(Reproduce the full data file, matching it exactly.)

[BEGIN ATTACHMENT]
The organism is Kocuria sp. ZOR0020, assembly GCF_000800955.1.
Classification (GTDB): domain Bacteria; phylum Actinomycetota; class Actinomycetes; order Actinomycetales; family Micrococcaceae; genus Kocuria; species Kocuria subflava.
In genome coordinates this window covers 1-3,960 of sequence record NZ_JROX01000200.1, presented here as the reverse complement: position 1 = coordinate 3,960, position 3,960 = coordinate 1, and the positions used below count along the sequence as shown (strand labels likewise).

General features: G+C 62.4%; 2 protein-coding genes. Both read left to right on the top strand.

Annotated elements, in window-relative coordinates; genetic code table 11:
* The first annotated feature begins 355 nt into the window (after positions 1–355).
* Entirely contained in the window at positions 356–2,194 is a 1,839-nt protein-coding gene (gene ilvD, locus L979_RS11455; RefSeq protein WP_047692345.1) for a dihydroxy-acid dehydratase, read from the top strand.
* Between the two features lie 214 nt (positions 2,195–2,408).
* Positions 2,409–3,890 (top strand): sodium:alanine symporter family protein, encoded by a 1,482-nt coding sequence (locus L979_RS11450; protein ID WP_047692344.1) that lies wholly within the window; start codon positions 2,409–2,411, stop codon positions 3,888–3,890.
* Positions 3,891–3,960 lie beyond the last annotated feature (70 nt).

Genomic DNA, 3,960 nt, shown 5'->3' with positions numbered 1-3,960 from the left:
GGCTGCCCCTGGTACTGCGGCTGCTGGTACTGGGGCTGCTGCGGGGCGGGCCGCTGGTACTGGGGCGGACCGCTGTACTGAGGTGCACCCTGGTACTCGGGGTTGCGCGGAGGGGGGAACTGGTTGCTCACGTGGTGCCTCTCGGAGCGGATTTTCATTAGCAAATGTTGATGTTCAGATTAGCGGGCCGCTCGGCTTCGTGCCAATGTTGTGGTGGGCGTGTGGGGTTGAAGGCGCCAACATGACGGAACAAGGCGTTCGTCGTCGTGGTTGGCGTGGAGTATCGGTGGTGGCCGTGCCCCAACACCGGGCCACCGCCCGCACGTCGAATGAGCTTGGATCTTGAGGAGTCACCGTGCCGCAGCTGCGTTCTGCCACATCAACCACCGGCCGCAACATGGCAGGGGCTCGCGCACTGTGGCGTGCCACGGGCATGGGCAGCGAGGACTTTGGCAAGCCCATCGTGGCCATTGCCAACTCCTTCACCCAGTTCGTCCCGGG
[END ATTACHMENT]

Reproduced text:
The organism is Kocuria sp. ZOR0020, assembly GCF_000800955.1.
Classification (GTDB): domain Bacteria; phylum Actinomycetota; class Actinomycetes; order Actinomycetales; family Micrococcaceae; genus Kocuria; species Kocuria subflava.
In genome coordinates this window covers 1-3,960 of sequence record NZ_JROX01000200.1, presented here as the reverse complement: position 1 = coordinate 3,960, position 3,960 = coordinate 1, and the positions used below count along the sequence as shown (strand labels likewise).

General features: G+C 62.4%; 2 protein-coding genes. Both read left to right on the top strand.

Annotated elements, in window-relative coordinates; genetic code table 11:
* The first annotated feature begins 355 nt into the window (after positions 1–355).
* Entirely contained in the window at positions 356–2,194 is a 1,839-nt protein-coding gene (gene ilvD, locus L979_RS11455; RefSeq protein WP_047692345.1) for a dihydroxy-acid dehydratase, read from the top strand.
* Between the two features lie 214 nt (positions 2,195–2,408).
* Positions 2,409–3,890 (top strand): sodium:alanine symporter family protein, encoded by a 1,482-nt coding sequence (locus L979_RS11450; protein ID WP_047692344.1) that lies wholly within the window; start codon positions 2,409–2,411, stop codon positions 3,888–3,890.
* Positions 3,891–3,960 lie beyond the last annotated feature (70 nt).

Genomic DNA, 3,960 nt, shown 5'->3' with positions numbered 1-3,960 from the left:
GGCTGCCCCTGGTACTGCGGCTGCTGGTACTGGGGCTGCTGCGGGGCGGGCCGCTGGTACTGGGGCGGACCGCTGTACTGAGGTGCACCCTGGTACTCGGGGTTGCGCGGAGGGGGGAACTGGTTGCTCACGTGGTGCCTCTCGGAGCGGATTTTCATTAGCAAATGTTGATGTTCAGATTAGCGGGCCGCTCGGCTTCGTGCCAATGTTGTGGTGGGCGTGTGGGGTTGAAGGCGCCAACATGACGGAACAAGGCGTTCGTCGTCGTGGTTGGCGTGGAGTATCGGTGGTGGCCGTGCCCCAACACCGGGCCACCGCCCGCACGTCGAATGAGCTTGGATCTTGAGGAGTCACCGTGCCGCAGCTGCGTTCTGCCACATCAACCACCGGCCGCAACATGGCAGGGGCTCGCGCACTGTGGCGTGCCACGGGCATGGGCAGCGAGGACTTTGGCAAGCCCATCGTGGCCATTGCCAACTCCTTCACCCAGTTCGTCCCGGG